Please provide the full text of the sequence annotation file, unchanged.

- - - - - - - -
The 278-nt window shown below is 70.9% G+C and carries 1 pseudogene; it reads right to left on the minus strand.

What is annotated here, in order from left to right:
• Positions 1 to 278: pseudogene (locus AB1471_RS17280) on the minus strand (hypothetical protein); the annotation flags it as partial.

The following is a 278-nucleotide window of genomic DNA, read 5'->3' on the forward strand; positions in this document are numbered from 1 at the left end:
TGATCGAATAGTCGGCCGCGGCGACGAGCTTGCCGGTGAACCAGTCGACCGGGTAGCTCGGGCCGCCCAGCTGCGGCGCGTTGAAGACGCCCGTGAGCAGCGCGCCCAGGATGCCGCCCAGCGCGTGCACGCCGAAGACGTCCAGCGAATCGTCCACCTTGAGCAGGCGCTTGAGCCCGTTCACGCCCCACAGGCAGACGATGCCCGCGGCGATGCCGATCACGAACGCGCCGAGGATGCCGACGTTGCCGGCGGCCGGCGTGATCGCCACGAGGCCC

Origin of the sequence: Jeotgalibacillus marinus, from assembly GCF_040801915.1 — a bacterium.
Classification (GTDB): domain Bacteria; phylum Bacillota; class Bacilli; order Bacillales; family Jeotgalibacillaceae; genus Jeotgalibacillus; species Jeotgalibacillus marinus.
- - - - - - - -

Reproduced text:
The 278-nt window shown below is 70.9% G+C and carries 1 pseudogene; it reads right to left on the minus strand.

What is annotated here, in order from left to right:
• Positions 1 to 278: pseudogene (locus AB1471_RS17280) on the minus strand (hypothetical protein); the annotation flags it as partial.

The following is a 278-nucleotide window of genomic DNA, read 5'->3' on the forward strand; positions in this document are numbered from 1 at the left end:
TGATCGAATAGTCGGCCGCGGCGACGAGCTTGCCGGTGAACCAGTCGACCGGGTAGCTCGGGCCGCCCAGCTGCGGCGCGTTGAAGACGCCCGTGAGCAGCGCGCCCAGGATGCCGCCCAGCGCGTGCACGCCGAAGACGTCCAGCGAATCGTCCACCTTGAGCAGGCGCTTGAGCCCGTTCACGCCCCACAGGCAGACGATGCCCGCGGCGATGCCGATCACGAACGCGCCGAGGATGCCGACGTTGCCGGCGGCCGGCGTGATCGCCACGAGGCCC

Origin of the sequence: Jeotgalibacillus marinus, from assembly GCF_040801915.1 — a bacterium.
Classification (GTDB): domain Bacteria; phylum Bacillota; class Bacilli; order Bacillales; family Jeotgalibacillaceae; genus Jeotgalibacillus; species Jeotgalibacillus marinus.